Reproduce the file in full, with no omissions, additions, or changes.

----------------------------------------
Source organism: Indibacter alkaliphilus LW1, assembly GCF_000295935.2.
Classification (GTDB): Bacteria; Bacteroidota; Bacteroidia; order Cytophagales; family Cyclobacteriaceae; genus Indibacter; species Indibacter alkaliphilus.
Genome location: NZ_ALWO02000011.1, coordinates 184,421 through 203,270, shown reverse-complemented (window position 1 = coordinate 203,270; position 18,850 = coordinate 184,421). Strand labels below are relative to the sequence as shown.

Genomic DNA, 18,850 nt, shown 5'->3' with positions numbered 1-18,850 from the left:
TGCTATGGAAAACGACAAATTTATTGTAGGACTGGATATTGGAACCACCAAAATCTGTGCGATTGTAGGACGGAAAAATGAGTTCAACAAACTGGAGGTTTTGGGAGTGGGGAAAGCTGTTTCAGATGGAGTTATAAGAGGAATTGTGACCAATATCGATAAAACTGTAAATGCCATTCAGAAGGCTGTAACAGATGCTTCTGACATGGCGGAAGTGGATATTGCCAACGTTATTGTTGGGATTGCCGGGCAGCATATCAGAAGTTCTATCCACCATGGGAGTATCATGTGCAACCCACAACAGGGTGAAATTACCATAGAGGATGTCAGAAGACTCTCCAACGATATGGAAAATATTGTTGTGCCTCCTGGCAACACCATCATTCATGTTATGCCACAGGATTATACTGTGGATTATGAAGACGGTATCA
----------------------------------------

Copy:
Source organism: Indibacter alkaliphilus LW1, assembly GCF_000295935.2.
Classification (GTDB): Bacteria; Bacteroidota; Bacteroidia; order Cytophagales; family Cyclobacteriaceae; genus Indibacter; species Indibacter alkaliphilus.
Genome location: NZ_ALWO02000011.1, coordinates 184,421 through 203,270, shown reverse-complemented (window position 1 = coordinate 203,270; position 18,850 = coordinate 184,421). Strand labels below are relative to the sequence as shown.

Genomic DNA, 18,850 nt, shown 5'->3' with positions numbered 1-18,850 from the left:
TGCTATGGAAAACGACAAATTTATTGTAGGACTGGATATTGGAACCACCAAAATCTGTGCGATTGTAGGACGGAAAAATGAGTTCAACAAACTGGAGGTTTTGGGAGTGGGGAAAGCTGTTTCAGATGGAGTTATAAGAGGAATTGTGACCAATATCGATAAAACTGTAAATGCCATTCAGAAGGCTGTAACAGATGCTTCTGACATGGCGGAAGTGGATATTGCCAACGTTATTGTTGGGATTGCCGGGCAGCATATCAGAAGTTCTATCCACCATGGGAGTATCATGTGCAACCCACAACAGGGTGAAATTACCATAGAGGATGTCAGAAGACTCTCCAACGATATGGAAAATATTGTTGTGCCTCCTGGCAACACCATCATTCATGTTATGCCACAGGATTATACTGTGGATTATGAAGACGGTATCA